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#5317: On a just cause for a "mono party" in Ayitian parliament (fwd)
From: Jean Poincy <email@example.com>
Most of us are worried about Aristide making a U-turn to dictatorship
without realizing the impossibility of it. First, the country is under a
democratic system and second the international community is no longer
tolerant of such kind of government. However, establishing a strong
government is quite feasible, in fact this is the kind needed in a
society where interests clash.
Aristide may rule with an iron fist within the framework of a democratic
system; for that matter, any one at any level of government can do that.
He may put in place a repressive/coercive force to shape the country,
but within the democratic rules of the game. We need not to jump and
understand the terms repression and coercion as purely dictatorship
under one man's arbitrary will.
If this is what Aristide has in mind, I am all for it, but with some
reserve due to the short period of a president in office. That can be
corrected, if the parliament is "lavalasly" controlled by amending the
constitution and prolonging the term of the presidency to 10 years
without being eligible for reelection, or to a term of 8 years with
re-eligibility status for a second term only. With this structure in
place, Ayiti can institute a strong/repressive/coercive working
government, for the benefit of the whole.
Individual freedom is quite limited in a working democratic system. In
Ayiti's case, it would be much more limited, if we needed to see real
changes. Gradually, with more experience in forming the people on how to
live together with respect toward one another, and the laws become the
guiding hand of the people without having an agent constantly reminding
them to observe them, then individual freedom can be less restricted. If
that's what Aristide has in mind provided the accusation of him wanting
to become a dictator proved to be correct, I am fully behind his thirst
to control parliament.
This is nice and pretty to view it that way, but the expediency of such
a scheme depends greatly on how governable the country is today. The sad
reality is that it is not. What I mean by governable is the willingness
on the part of all groups in the society to cooperate with the
government's endeavor to provide collective security and realize
The absence of such in the country and the failing relationship between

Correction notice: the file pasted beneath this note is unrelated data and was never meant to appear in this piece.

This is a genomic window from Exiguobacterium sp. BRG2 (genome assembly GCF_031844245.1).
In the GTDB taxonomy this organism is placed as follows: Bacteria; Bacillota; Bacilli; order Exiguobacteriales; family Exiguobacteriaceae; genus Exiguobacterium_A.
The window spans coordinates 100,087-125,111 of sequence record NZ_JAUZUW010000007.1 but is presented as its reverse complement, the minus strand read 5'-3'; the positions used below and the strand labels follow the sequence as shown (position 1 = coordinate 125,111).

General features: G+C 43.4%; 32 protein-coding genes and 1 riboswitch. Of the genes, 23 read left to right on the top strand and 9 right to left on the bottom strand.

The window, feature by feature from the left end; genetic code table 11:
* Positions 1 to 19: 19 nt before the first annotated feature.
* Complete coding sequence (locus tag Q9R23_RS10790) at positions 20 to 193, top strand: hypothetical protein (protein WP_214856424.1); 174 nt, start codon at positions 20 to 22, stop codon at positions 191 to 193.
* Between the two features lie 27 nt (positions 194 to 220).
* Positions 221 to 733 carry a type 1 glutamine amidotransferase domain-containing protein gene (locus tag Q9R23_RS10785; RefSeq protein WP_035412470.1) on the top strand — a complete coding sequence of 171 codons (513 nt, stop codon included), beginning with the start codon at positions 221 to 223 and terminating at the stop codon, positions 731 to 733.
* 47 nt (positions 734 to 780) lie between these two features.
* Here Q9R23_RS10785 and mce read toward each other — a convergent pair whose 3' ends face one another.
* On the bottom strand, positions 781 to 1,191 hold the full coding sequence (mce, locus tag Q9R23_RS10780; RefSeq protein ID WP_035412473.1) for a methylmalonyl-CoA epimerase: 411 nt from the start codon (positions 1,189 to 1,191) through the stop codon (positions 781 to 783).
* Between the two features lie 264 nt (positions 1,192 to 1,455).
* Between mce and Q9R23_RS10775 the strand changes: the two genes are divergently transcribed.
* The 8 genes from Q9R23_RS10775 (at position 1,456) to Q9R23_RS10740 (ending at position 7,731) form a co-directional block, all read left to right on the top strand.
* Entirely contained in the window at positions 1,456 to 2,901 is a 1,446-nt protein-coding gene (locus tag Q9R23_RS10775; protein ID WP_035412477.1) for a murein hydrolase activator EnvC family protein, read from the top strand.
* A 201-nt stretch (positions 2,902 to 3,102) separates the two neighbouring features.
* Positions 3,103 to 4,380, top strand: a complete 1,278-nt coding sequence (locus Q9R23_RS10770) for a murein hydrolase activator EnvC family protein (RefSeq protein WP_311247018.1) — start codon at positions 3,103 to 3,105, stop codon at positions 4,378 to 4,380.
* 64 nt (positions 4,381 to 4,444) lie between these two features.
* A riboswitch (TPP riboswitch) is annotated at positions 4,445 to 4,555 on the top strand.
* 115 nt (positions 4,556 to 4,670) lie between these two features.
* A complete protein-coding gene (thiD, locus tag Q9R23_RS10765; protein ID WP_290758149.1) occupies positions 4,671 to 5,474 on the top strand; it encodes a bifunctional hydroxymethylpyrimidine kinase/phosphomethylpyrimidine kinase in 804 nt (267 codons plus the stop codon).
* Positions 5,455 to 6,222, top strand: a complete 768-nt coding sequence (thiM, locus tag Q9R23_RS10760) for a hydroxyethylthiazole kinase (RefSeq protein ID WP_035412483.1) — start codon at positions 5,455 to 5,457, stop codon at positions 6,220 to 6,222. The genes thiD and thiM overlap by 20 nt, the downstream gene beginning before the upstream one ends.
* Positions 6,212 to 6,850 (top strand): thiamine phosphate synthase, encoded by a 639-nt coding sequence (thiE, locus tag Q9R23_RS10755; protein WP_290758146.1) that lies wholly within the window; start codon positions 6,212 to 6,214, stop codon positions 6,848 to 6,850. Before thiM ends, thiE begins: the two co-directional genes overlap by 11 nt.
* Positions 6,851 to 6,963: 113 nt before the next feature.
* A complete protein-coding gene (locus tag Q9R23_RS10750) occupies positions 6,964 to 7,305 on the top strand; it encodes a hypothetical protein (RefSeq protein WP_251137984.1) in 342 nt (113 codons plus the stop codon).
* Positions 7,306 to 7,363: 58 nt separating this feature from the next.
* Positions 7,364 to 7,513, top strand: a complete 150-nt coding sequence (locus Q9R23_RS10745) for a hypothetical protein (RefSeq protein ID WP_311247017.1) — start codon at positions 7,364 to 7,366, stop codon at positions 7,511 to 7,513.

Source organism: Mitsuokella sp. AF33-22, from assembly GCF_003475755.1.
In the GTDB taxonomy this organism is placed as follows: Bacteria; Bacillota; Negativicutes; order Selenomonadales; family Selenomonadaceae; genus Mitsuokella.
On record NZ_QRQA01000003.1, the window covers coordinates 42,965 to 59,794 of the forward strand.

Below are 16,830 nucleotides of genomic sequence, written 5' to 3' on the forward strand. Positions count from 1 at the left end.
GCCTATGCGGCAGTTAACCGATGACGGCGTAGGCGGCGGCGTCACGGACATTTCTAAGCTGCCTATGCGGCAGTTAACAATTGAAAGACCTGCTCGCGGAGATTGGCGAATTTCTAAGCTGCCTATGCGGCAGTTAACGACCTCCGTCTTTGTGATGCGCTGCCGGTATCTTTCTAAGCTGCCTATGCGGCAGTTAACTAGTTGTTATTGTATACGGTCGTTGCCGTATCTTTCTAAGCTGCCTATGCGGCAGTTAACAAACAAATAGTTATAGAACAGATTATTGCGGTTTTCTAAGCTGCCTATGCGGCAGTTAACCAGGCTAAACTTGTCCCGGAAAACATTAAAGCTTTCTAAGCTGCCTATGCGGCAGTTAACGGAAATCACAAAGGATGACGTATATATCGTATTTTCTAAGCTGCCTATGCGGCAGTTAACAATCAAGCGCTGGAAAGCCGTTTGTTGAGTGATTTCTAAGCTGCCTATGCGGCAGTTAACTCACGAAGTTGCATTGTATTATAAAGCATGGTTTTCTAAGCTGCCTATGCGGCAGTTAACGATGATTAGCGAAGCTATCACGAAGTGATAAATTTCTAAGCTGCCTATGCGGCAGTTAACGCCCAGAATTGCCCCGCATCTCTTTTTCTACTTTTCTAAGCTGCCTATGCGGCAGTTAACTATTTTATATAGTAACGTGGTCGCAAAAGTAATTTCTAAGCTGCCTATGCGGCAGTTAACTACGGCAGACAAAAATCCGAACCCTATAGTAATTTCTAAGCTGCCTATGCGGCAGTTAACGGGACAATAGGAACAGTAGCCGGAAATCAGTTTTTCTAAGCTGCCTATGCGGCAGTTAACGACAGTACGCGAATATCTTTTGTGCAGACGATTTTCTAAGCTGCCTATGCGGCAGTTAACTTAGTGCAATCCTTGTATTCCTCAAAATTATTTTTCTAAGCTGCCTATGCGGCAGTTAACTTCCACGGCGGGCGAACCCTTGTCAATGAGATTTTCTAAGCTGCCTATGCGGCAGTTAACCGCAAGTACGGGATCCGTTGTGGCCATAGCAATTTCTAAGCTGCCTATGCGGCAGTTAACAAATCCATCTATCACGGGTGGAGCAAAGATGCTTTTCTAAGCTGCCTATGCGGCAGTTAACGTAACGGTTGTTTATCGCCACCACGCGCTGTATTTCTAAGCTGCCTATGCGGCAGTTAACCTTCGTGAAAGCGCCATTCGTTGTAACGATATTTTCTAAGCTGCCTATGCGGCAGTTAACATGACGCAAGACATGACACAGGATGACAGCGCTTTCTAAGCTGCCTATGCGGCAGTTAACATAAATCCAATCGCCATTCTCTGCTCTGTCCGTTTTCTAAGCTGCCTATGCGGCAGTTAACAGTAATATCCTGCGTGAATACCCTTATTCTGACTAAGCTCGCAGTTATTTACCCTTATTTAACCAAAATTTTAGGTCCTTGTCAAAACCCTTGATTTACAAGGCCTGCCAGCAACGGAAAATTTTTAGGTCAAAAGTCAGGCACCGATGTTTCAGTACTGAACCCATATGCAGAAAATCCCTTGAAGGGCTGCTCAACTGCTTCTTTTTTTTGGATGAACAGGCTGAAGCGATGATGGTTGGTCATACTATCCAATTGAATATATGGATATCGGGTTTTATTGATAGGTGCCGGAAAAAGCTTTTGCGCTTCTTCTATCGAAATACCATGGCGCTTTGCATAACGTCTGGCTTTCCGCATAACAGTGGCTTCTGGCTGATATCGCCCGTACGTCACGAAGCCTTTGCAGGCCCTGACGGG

different groups and the government makes the country ungovernable;
hence, the necessity to have a repressive hand. It can be the system as
one unit, or one individual to impose on the people a way to live
politically. Boycotting the presidential elections which will take place
no matter what is a case in point.
I don't think that Aristide would expect, if president, that governing
would be easy with those determined to tarnish him or make him a
failure. They are important groups in the country's political affaires
and their unwillingness to cooperate constitutes a major roadblock for
Aristide to govern. Now, if Aristide is determined to do good, he has no
recourse, but to create a coercive government system obliging the
recalcitrant to bend.
Because, plain dictatorship becomes repulsive nowadays, Aristide's only
means to realize his wishes is to use the democratic system to
manipulate the constitution, to his liking as a reflection of the
people's will. If all the accusations are correct, it is good that
Aristide is showing his true self now. For when he has to use a strong
hand, which can rule Ayitians now (in fact it is the only form of ruling
Ayitians can truly understand), the masses can be effectively
My only concern is that will Aristide be able to control the unleashed
masses? If he had to use them as a weapon against his opponents to
achieve his political agenda, it was a very appropriate weapon today
considering the current situation; but will he allow them to get out of
hand to the point of being their toy himself. For him to be able to calm
the masses to get things done without much disruption will show an
excellent leadership skill on his part. It is a wait and see thing and I
wish him my best.
Ayiti has lived, lives and will live